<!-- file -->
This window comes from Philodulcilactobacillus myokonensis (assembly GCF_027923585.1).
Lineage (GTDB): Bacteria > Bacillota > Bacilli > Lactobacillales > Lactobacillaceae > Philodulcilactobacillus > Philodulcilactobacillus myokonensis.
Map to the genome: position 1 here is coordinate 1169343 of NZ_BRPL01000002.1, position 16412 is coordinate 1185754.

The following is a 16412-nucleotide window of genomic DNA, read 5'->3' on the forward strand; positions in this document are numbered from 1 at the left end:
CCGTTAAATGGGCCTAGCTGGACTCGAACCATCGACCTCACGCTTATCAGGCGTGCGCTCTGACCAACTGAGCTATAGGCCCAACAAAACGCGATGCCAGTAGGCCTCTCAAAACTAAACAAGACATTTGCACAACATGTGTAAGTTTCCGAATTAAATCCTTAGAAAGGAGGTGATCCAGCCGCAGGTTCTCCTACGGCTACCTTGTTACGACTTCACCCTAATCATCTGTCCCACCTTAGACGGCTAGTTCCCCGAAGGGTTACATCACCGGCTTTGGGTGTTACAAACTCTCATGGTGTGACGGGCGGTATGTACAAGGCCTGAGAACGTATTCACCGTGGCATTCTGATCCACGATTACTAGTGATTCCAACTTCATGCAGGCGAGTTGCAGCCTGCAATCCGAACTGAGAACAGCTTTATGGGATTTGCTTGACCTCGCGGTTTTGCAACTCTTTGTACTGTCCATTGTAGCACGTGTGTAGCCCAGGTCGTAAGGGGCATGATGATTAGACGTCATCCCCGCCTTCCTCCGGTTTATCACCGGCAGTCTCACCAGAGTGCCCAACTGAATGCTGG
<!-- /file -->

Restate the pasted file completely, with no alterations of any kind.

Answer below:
This window comes from Philodulcilactobacillus myokonensis (assembly GCF_027923585.1).
Lineage (GTDB): Bacteria > Bacillota > Bacilli > Lactobacillales > Lactobacillaceae > Philodulcilactobacillus > Philodulcilactobacillus myokonensis.
Map to the genome: position 1 here is coordinate 1169343 of NZ_BRPL01000002.1, position 16412 is coordinate 1185754.

The following is a 16412-nucleotide window of genomic DNA, read 5'->3' on the forward strand; positions in this document are numbered from 1 at the left end:
CCGTTAAATGGGCCTAGCTGGACTCGAACCATCGACCTCACGCTTATCAGGCGTGCGCTCTGACCAACTGAGCTATAGGCCCAACAAAACGCGATGCCAGTAGGCCTCTCAAAACTAAACAAGACATTTGCACAACATGTGTAAGTTTCCGAATTAAATCCTTAGAAAGGAGGTGATCCAGCCGCAGGTTCTCCTACGGCTACCTTGTTACGACTTCACCCTAATCATCTGTCCCACCTTAGACGGCTAGTTCCCCGAAGGGTTACATCACCGGCTTTGGGTGTTACAAACTCTCATGGTGTGACGGGCGGTATGTACAAGGCCTGAGAACGTATTCACCGTGGCATTCTGATCCACGATTACTAGTGATTCCAACTTCATGCAGGCGAGTTGCAGCCTGCAATCCGAACTGAGAACAGCTTTATGGGATTTGCTTGACCTCGCGGTTTTGCAACTCTTTGTACTGTCCATTGTAGCACGTGTGTAGCCCAGGTCGTAAGGGGCATGATGATTAGACGTCATCCCCGCCTTCCTCCGGTTTATCACCGGCAGTCTCACCAGAGTGCCCAACTGAATGCTGG